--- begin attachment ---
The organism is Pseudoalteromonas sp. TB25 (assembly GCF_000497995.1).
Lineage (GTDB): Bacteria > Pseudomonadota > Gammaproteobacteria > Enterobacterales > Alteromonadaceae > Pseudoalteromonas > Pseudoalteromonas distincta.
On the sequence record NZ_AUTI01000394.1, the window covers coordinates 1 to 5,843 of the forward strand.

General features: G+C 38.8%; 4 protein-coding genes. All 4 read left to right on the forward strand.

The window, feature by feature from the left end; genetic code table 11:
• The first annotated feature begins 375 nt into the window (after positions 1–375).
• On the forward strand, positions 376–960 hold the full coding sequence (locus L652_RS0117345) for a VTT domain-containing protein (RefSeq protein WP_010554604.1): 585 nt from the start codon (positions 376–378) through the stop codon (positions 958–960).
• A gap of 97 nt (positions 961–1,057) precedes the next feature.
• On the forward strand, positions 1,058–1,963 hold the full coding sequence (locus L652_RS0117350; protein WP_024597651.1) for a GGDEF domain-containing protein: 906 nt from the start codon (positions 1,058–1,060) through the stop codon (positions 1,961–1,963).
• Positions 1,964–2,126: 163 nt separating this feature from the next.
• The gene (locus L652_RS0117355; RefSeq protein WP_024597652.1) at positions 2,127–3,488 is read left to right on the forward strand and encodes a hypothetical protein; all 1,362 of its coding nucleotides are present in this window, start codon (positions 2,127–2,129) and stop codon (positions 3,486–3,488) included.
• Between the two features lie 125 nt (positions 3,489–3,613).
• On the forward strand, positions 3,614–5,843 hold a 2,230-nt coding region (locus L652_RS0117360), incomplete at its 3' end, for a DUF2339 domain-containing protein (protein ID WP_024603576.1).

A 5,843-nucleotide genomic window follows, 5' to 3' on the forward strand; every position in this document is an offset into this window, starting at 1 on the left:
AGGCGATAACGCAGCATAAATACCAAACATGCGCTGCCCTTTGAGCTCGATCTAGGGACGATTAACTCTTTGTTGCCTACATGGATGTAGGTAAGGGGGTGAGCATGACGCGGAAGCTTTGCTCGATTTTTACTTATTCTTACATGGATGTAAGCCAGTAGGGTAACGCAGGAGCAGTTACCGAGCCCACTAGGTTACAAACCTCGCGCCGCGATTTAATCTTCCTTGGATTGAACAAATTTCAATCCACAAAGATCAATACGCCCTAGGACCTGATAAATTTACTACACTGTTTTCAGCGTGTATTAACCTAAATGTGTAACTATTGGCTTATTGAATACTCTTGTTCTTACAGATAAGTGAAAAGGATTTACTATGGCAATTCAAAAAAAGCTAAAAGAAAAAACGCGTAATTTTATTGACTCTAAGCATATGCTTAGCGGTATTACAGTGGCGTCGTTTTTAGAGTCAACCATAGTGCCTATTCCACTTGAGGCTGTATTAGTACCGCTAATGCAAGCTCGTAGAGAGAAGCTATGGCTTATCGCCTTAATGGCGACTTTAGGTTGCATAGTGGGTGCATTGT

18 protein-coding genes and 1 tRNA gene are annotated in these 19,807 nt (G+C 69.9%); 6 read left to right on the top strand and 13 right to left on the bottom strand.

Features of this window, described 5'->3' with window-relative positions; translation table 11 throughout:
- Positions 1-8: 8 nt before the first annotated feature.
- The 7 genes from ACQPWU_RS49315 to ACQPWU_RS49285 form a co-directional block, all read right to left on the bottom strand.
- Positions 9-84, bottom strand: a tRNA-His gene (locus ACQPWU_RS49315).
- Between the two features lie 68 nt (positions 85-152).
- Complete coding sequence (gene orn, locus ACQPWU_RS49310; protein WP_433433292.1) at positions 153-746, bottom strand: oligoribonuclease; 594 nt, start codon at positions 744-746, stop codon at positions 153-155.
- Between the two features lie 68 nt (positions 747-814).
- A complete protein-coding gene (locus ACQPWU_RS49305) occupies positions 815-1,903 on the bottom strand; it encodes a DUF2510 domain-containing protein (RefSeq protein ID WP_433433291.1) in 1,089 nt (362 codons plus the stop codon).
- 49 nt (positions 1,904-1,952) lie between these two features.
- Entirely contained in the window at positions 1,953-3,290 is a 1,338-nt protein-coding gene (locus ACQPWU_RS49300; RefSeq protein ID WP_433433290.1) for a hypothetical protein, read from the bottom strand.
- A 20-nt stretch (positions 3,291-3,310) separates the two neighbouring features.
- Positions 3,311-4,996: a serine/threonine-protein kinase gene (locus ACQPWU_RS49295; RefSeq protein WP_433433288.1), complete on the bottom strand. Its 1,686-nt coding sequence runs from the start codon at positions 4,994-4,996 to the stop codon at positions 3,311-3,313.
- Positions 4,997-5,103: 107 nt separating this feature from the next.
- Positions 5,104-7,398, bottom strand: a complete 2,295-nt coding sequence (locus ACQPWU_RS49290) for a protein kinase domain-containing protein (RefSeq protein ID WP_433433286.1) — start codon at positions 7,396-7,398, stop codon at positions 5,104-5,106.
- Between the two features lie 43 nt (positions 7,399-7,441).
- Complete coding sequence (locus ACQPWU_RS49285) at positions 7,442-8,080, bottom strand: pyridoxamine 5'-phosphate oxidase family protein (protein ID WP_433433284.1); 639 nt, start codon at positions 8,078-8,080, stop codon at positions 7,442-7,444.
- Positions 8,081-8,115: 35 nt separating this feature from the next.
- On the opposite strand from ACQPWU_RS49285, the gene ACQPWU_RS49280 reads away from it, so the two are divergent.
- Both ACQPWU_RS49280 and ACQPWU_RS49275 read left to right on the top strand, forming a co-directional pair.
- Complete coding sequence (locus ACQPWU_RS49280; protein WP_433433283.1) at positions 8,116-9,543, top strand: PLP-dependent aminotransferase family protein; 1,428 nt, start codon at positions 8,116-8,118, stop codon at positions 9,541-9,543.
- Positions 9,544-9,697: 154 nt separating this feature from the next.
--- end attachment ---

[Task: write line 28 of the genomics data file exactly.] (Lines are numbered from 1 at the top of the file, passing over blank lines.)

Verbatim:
- Positions 3,311-4,996: a serine/threonine-protein kinase gene (locus ACQPWU_RS49295; RefSeq protein WP_433433288.1), complete on the bottom strand. Its 1,686-nt coding sequence runs from the start codon at positions 4,994-4,996 to the stop codon at positions 3,311-3,313.